Arizona's Brewer to Request Federal Waiver to Cut Medicaid
One of Iowa Governor Chet Culver's signature initiatives was the Iowa Power Fund, a program to direct grants to alternative energy projects. In 2007, the Legislature approved the program with $100 million for four years. Culver, defeated in his reelection bid by Terry Branstad ( profile ), will soon be gone from office. The Power Fund might be gone too, the Quad City Times reports . "I think you're going to see us just wholesale eliminate a couple different programs and a couple different offices, and we're going to start with those that have marginal or no benefit," incoming House Speaker Kraig Paulsen said, citing the Power Fund as an example. Paulsen, a Republican like Branstad, complained that the Power Fund hasn't provided him with numbers on how many jobs its grants have created.
Minnesota Governor-elect Mark Dayton campaigned on plans to offer universal all-day kindergarten and to fund other early-childhood programs. Now, as he considers the state's budget situation, Dayton is wavering as to whether that's possible right away. Minnesota faces a $6.2 billion budget shortfall in the upcoming biennium. "So I'll be honest with you, it's going to be very difficult to enact the initiatives that I proposed in my campaign that I believe in, that I know all of you view as so crucial," Dayton said at an anti-poverty event on Thursday, according to the Minneapolis Star-Tribune .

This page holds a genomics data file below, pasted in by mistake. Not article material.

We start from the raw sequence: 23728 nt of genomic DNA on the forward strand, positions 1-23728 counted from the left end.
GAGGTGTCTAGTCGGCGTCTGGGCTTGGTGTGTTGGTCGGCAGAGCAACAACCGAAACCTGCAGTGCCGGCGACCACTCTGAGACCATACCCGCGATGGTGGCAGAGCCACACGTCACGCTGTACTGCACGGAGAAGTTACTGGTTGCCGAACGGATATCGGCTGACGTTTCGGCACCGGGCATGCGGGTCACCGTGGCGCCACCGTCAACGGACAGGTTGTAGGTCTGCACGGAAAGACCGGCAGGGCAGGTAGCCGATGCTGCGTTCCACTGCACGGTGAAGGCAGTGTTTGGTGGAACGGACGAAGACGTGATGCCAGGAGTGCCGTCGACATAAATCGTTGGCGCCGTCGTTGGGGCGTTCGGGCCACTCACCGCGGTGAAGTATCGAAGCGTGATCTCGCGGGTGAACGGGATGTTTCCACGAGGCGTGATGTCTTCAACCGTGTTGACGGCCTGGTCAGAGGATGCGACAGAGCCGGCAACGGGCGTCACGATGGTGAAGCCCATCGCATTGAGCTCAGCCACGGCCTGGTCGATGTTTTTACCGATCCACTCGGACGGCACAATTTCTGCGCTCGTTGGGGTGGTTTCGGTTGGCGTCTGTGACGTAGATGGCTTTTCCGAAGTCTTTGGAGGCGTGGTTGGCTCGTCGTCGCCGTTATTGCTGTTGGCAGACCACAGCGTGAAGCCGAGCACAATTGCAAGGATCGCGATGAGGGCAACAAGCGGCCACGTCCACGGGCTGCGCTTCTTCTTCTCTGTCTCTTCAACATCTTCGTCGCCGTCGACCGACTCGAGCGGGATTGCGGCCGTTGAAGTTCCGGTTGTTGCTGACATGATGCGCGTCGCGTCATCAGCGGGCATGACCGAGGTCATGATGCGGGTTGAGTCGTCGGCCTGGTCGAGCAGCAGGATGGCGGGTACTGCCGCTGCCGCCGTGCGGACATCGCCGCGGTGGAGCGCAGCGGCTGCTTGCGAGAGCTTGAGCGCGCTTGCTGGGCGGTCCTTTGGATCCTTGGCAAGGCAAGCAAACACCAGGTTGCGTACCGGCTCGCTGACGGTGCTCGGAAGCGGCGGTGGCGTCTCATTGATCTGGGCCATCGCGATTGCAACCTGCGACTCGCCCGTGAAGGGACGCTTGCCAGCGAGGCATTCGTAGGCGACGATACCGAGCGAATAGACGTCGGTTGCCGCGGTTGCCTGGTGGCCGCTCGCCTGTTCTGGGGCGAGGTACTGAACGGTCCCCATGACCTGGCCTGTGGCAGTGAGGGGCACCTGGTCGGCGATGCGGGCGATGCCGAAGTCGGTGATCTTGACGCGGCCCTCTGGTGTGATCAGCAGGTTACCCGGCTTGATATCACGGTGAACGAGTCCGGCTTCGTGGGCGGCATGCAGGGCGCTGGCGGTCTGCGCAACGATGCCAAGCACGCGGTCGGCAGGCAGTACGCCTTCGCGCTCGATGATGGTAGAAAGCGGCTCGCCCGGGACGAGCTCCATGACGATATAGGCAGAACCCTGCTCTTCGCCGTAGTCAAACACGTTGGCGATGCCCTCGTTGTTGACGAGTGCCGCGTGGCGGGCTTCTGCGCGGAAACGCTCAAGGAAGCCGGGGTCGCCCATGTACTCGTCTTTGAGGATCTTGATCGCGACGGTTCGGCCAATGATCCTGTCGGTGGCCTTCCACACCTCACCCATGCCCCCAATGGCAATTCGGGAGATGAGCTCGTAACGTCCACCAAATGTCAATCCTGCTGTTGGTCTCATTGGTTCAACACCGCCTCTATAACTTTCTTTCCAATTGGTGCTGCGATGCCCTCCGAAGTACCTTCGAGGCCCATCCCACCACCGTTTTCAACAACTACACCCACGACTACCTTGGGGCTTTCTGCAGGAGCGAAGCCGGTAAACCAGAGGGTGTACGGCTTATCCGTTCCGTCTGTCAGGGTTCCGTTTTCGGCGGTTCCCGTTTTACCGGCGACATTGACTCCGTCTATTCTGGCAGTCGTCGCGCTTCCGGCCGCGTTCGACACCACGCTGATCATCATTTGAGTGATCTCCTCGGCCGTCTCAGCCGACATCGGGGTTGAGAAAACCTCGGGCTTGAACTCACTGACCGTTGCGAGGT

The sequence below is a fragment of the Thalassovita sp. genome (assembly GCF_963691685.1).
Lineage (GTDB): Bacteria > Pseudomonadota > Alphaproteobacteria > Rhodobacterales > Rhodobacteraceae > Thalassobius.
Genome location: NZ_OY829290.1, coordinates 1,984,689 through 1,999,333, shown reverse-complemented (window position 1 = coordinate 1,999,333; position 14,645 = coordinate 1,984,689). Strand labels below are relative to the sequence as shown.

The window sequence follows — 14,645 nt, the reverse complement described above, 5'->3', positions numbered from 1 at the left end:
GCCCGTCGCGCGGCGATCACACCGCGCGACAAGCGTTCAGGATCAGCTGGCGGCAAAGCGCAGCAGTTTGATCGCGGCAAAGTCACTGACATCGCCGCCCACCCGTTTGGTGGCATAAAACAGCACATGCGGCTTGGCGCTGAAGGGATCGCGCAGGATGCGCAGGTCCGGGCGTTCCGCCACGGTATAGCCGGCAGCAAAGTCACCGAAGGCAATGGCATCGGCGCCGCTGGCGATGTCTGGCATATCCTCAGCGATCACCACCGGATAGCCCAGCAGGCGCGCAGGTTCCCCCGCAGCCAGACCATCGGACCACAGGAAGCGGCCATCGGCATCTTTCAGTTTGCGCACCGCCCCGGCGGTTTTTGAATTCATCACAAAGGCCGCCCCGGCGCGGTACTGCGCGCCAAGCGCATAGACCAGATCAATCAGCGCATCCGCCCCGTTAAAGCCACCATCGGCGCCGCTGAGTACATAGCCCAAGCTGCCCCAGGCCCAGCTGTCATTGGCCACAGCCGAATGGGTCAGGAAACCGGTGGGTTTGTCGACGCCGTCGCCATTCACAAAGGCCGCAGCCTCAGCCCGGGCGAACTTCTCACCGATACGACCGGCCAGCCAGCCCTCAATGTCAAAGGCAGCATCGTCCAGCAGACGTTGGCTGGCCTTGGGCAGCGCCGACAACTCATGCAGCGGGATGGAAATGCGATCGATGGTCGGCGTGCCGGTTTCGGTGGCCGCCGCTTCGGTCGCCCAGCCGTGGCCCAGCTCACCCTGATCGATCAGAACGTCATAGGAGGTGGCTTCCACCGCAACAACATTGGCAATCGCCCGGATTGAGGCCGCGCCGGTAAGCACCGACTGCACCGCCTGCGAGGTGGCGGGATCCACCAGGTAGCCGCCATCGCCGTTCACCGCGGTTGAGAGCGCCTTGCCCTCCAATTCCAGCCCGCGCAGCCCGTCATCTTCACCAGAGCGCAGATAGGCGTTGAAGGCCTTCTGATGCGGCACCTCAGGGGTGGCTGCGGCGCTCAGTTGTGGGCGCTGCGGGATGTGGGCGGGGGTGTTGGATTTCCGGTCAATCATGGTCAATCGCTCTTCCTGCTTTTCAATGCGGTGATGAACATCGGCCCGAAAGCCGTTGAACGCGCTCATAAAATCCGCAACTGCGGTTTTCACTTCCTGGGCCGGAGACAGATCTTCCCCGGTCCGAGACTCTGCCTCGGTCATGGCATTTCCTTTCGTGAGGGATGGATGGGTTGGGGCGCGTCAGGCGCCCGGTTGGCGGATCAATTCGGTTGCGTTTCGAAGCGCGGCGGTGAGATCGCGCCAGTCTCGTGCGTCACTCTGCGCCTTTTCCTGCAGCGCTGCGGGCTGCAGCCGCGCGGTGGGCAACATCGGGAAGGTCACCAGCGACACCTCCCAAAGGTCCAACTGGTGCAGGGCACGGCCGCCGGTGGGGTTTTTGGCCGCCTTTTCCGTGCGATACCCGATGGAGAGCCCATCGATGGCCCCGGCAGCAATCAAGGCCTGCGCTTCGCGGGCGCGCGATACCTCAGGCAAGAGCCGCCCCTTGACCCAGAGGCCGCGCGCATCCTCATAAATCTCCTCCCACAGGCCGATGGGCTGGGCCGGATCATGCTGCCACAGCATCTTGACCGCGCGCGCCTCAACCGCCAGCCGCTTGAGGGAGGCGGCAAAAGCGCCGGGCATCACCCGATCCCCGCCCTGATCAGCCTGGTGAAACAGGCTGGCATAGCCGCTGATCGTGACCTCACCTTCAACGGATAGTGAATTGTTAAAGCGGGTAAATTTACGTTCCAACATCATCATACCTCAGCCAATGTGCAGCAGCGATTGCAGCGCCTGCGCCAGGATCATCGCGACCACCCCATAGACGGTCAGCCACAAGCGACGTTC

Most new governors are picking longtime loyalists for top jobs. In Tennessee , though, Bill Haslam ( profile ) is breaking from that mold, the Tennessean reports . The incoming governor's choice to head the Department of Public Safety is Shelby County prosecutor Bill Gibbons , who was one of Haslam opponents in the Republican primary this year. His new chief of staff, Hamilton County Mayor Claude Ramsey , supported another one of his primary foes. Haslam also is keeping Department of Financial Institutions Commissioner Greg Gonzales , who was appointed by outgoing Governor Phil Bredesen, a Democrat.
Beaten in the November elections, Democrats' majorities in the Wisconsin House and Senate will be gone by next month. The party's defeated gubernatorial nominee thinks the Democrats should use their last days in power to overhaul the redistricting process. Milwaukee Mayor Tom Barrett made the proposal in a letter to legislative leaders, the Milwaukee Journal Sentinel reports . As he proposed during the campaign, Barrett wants Wisconsin's non-partisan Government Accountability Board to handle redistricting. Wisconsin is one of only two states, along with Maine, that will go from having a Democratic governor and Democratic majorities in both houses of the legislature to a Republican governor and Republican legislative majorities. In their last days in power, Democrats in the Ohio House already have tried and failed to approve redistricting reform.